The Top Level Domain ecosystem has gone through many changes and challenges during the past 20 years. Local community support, relations with the governmental authorities, management of the IANA service by ICANN including the delegation and re-delegation processes, de-regulating internal policies and procedures to allow registrations from registrants based not only in the ccTLD country, security concerns and the solution to respond to most of them by implementing the DNSSEC protocol, , alternative dispute resolution processes, multilingualism and the introduction of the ICANN IDN ccTLD Fast Track: Those as well as many others are the topics which characterized the life of the TLDs in the past years. Most of the ccTLDs operators have matured and grown. They have reached stakeholder consensus at multiple levels and improved the dialogue both with ICANN and also with other international bodies and organizations which over the years have started to get involved in the internet management. They have found great channels to profile themselves and to share industry best practices.
But what is next? What are the challenges of the years to come? How can developing regions benefit from the lessons learned? How will TLDs cope with new internet forces and scenarios like the new gTLD round ICANN is about to launch, the social networks, the security issues and at the same time the scarce end-user awareness of the attacks that may impact the domain world, the role of governments when internet is perceived as a threat and, on the other hand, the usefulness of the network when contingencies arise? Which developments and opportunities should African ccTLDs prepare for?
The workshop aims to present several TLD approaches to the next decade changes and challenges to point out the variety of the ccTLD scenario. At the same time, it will highlight that sharing industry best practices – mainly via the ccTLD regional organizations and dedicated TLD sites – is a key factor in determining the further development of TLDs from emerging countries.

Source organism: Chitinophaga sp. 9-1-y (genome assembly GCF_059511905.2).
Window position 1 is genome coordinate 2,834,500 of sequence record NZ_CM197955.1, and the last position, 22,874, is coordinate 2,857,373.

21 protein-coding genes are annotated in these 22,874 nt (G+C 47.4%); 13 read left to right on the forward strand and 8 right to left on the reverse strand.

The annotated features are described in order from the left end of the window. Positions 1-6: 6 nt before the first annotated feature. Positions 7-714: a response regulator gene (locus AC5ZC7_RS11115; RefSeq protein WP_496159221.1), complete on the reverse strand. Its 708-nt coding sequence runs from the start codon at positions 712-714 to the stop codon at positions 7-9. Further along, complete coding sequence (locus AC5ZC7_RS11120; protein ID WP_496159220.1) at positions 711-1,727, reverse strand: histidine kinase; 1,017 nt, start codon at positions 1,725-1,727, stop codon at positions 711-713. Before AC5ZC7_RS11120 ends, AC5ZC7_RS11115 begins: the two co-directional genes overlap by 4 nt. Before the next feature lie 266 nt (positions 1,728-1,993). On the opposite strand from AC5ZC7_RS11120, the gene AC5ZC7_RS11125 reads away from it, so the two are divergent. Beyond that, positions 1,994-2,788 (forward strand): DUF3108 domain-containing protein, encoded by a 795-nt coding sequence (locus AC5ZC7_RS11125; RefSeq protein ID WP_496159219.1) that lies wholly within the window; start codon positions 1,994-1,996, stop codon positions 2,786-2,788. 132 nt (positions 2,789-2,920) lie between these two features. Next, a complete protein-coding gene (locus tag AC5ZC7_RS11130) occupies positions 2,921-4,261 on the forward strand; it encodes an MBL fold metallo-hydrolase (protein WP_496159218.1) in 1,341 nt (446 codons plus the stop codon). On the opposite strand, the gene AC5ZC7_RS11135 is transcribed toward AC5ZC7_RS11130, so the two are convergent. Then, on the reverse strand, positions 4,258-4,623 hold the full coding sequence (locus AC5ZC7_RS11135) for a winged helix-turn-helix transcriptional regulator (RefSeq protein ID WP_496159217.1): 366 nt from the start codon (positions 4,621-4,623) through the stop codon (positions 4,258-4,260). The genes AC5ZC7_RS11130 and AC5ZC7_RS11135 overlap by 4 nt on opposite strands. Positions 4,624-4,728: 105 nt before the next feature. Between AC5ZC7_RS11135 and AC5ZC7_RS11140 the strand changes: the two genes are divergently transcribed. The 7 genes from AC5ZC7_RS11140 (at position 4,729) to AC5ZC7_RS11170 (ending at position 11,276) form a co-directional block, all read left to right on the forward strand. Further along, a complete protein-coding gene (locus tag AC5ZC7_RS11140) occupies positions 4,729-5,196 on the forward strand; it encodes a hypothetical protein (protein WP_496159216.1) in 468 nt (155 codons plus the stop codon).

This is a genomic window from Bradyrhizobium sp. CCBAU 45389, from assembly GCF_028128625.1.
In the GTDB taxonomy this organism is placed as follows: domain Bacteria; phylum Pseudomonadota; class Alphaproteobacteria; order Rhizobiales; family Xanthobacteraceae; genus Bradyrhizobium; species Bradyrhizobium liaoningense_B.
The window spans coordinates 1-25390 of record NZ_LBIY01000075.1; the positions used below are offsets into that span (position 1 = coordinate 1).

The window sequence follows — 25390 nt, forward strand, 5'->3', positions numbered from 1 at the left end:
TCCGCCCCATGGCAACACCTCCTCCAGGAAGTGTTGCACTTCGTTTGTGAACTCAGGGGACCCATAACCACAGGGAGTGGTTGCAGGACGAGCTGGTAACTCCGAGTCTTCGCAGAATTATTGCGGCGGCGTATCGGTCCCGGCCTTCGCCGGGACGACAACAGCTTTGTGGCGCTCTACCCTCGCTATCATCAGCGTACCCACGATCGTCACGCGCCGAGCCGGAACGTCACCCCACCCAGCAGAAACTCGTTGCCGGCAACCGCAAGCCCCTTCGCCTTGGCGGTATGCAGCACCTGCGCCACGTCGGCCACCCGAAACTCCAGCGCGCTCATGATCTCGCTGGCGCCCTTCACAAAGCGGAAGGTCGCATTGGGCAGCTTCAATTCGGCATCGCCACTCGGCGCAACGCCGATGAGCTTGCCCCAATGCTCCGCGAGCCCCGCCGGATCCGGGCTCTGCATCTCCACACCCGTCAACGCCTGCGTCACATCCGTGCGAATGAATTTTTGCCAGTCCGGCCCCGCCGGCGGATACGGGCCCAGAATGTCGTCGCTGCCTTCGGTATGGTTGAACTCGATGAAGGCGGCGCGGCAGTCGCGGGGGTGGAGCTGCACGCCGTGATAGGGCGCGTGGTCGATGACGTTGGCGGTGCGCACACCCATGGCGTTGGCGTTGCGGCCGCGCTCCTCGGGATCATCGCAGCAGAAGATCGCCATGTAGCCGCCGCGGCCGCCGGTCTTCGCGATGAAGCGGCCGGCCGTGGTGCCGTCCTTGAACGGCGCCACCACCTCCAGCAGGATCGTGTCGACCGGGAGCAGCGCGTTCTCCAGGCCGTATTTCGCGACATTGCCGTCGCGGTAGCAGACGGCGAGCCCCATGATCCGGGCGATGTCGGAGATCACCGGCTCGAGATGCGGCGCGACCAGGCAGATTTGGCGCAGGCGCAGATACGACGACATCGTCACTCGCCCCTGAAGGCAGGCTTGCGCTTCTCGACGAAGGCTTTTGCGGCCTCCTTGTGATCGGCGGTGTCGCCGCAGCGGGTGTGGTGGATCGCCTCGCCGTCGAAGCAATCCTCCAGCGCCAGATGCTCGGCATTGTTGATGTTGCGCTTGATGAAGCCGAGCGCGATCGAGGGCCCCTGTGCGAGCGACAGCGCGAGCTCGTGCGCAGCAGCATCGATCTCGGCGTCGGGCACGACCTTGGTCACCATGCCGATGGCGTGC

The five presenters were Hiro Hotta (JPRS), “.jp registry experience on recent distaster", Paulos Nyirenda "The African TLD community challenges", Soulemayne Oumtanga (NIC.CI) (Capacity Building at work: Collège International), Richard Allan (Facebook) "The social networks and the TLD development" and Carolina Aguerre on behalf of LACTLD "Trends and challenges in the ccTLD ecosystem in LAC".
The structure and workshop coordination was managed by Emily Taylor (independent consultant for ccTLD and gTLD).
The main discussion topics were centered round the new TLDs and African regulation of ccTLD. The backdrop was Africa’s imminent new TLD .africa and the organizations involved in its launch.
Carolina provided the audience with an overview of the evolution in the uptake of social networks and ccTLDs across the LAC region. She also refelcted on the impact of future new gTLDs on the current domain name system.
Richard Allan’s (Facebook) presentation addressed the generation of synergies between social network platforms and users’ websites. His main point was that he did not see competition between domain names and social networks when it comes to addressing and naming. According to Richard, they are complementary as social networks are more agregators of content that is available in ccTLD and gTLD webspace.
Hiro shared the lessons learned by the operator of the Japanese .JP domain in the aftermath of the 2011 Tsunami. His detailed account of the practical impact on daily operations has turned into a practical guide for other registries to verify their own resillience and security measures.
Paulos addressed the challenges of the african internet community and how .AFRICA could address these.
Souleymane gave us an overview of the Collège International, the capacity building initiative from AFNIC and how it contributed to building a stronger ccTLD network across Africa.
The workshop was well attended (60) and interaction was good. Main discussion focussed on new gTLDs (.AFRICA in particular), the impact of Facebook on ccTLDs and (to a lesser extent) how to handle domains that infringed third parties rights.